Days of Future Past

An argument could be made that the last significant characters created for either Marvel or DC were back in the 1970s (I’d point to Len Wein’s creations -- Wolverine for Marvel and Swamp Thing for DC). Modern creators today are much more savvy about work-for-hire, and typically the new characters they create are just variations on a company’s existing characters (Red Hulk, Skar, the Miles Morales Spider-Man, Steel, Batwing, just to name a few). It was almost unheard of twenty years ago, but many of the hottest artists and writers peddle their own creator-owned properties with different companies at the very same time they bolster the drawing power of their name through high-profile superhero books for “the big two.”

The old guard shouldn’t be punished for not being able to see into the future, but it places the corporations in an interesting predicament. For the sake of example, let’s say that creators Len Wein and John Romita Sr. received a “Created by...for Marvel Comics” at the start of the film X-Men Origins: Wolverine. Except Wolverine doesn’t appear in Romita’s costume in that film, so is the version we’re seeing technically Romita’s? Let’s change the credit to “Created by Len Wein & John Romita Sr. and Dave Cockrum” since Cockrum first drew Wolverine without his mask (giving him the trademark Wolverine hair-do). Well, none of those guys created Wolverine’s bone claws, only intending for Wolverine to sport metal claws, but the bone claws are a part of the film. Now the credit reads “Created by Len Wein & John Romita Sr. and Dave Cockrum and Fabian Niceza & Scott Lobdell.& Andy Kubert.” We could probably keep going from there.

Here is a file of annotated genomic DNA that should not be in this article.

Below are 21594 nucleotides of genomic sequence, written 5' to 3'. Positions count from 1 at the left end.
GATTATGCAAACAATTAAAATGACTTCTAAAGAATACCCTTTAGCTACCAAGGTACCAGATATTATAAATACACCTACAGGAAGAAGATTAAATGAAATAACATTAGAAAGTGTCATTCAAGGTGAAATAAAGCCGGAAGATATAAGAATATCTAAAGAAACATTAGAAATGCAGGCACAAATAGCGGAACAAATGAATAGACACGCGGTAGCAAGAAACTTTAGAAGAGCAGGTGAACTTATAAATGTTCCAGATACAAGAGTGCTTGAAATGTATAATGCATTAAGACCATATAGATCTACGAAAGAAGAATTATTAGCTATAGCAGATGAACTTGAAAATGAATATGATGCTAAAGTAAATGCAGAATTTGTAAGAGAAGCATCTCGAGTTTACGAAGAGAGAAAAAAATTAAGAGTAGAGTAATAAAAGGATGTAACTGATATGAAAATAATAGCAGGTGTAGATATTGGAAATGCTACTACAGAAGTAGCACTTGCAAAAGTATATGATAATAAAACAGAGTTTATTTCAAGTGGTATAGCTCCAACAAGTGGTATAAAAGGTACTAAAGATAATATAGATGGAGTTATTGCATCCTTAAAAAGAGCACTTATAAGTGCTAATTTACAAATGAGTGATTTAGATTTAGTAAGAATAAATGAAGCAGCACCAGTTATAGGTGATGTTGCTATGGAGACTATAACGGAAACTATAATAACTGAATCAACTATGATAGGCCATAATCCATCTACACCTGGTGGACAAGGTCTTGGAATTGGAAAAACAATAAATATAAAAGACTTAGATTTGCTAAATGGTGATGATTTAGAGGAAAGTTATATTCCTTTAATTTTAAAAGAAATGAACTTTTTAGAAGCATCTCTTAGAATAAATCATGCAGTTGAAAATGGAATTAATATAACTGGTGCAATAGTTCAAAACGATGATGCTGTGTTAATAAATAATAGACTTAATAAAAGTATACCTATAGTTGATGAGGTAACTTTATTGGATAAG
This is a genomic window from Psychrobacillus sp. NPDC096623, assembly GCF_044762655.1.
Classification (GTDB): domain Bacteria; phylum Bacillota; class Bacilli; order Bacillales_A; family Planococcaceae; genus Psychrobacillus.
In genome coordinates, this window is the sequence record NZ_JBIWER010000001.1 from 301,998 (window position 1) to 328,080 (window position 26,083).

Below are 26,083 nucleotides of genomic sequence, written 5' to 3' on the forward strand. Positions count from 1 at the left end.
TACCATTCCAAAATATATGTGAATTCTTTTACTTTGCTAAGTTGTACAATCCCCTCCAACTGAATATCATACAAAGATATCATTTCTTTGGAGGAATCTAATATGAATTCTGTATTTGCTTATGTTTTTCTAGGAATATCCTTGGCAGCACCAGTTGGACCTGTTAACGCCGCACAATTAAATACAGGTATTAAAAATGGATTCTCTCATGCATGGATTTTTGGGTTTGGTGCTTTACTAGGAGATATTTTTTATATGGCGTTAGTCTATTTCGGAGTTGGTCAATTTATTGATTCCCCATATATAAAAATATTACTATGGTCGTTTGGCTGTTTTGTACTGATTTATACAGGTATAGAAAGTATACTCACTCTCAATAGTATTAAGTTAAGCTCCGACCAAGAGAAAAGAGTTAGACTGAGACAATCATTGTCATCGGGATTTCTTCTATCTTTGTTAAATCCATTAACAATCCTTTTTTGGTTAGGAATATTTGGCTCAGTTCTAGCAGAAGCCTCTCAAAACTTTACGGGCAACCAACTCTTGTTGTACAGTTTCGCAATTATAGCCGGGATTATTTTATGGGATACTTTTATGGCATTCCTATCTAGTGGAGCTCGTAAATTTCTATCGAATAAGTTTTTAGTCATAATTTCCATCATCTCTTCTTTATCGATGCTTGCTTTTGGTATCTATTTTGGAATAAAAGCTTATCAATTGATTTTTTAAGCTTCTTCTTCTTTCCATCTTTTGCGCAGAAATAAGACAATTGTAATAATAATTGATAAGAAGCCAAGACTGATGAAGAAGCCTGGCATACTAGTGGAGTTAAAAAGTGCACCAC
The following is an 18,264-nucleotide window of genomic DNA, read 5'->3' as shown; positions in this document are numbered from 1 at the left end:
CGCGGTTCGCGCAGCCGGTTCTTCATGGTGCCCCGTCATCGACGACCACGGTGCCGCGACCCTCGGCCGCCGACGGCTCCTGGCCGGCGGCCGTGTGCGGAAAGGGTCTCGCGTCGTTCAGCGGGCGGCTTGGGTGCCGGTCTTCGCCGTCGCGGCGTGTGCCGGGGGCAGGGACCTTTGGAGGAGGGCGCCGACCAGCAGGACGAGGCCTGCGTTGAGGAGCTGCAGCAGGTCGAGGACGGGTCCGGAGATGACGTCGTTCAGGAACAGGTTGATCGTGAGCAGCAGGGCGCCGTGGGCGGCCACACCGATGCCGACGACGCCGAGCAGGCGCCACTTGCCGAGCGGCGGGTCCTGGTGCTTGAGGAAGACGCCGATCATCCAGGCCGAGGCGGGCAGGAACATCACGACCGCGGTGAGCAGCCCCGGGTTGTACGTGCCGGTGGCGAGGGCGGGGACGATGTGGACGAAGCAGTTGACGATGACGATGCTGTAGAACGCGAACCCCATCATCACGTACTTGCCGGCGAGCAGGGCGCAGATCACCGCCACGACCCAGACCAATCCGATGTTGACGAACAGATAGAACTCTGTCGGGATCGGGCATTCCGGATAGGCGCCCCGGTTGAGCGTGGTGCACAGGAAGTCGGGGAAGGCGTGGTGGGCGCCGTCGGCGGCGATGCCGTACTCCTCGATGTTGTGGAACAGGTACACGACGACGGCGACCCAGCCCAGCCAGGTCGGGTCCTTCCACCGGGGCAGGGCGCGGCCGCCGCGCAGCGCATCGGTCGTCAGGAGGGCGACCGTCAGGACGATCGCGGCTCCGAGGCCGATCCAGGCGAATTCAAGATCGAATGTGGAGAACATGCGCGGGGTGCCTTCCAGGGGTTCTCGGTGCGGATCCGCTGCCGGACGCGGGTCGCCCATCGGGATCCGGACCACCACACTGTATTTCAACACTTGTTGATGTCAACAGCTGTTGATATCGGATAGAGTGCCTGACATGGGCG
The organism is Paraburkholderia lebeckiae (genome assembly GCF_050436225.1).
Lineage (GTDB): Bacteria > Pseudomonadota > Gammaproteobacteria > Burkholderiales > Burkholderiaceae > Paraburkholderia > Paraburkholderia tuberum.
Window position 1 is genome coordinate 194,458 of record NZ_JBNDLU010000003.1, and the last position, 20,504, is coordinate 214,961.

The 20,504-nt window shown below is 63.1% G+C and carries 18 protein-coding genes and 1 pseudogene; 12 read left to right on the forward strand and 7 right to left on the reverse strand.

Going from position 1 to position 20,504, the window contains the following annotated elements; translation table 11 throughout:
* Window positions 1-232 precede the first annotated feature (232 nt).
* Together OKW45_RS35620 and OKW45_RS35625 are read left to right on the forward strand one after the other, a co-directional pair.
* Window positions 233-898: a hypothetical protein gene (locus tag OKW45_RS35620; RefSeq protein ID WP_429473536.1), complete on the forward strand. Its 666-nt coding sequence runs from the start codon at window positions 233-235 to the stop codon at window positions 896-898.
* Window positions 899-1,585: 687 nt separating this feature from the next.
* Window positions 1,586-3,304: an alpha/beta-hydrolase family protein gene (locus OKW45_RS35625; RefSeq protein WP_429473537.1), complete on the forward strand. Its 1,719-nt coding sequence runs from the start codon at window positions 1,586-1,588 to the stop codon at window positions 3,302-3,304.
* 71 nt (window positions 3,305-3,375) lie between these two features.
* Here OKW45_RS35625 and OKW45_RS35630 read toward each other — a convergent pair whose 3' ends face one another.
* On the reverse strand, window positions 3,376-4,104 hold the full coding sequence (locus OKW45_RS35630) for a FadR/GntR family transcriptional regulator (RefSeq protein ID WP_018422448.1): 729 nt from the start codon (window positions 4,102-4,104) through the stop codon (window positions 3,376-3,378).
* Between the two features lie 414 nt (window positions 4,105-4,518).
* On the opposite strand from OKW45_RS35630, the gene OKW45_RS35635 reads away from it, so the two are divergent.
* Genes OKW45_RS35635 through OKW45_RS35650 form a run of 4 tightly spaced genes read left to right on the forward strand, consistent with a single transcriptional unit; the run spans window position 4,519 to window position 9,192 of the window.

So, even if an artist didn’t create Wolverine outright, they might have a stake in the way Wolverine is presented in a film if they were the creator that influenced the filmmaker’s portrayal of that character. Do they deserve credit and compensation for that influence, especially if specific examples can be seen in their work? Most would say yes, but then where does a company draw the line? Is it fair to acknowledge the original creator only, excluding all other significant contributions? The version of Green Lantern that hit the big screen was created by John Broome and Gil Kane, but the original creator of Green Lantern as a concept (superhero with a mystical ring) was Martin Nodell. Other than the ring and the name, none of Nodell’s creation was used in the film; Hal Jordan and the sci-fi world of the Green Lantern Corps are completely different than Nodell’s Green Lantern.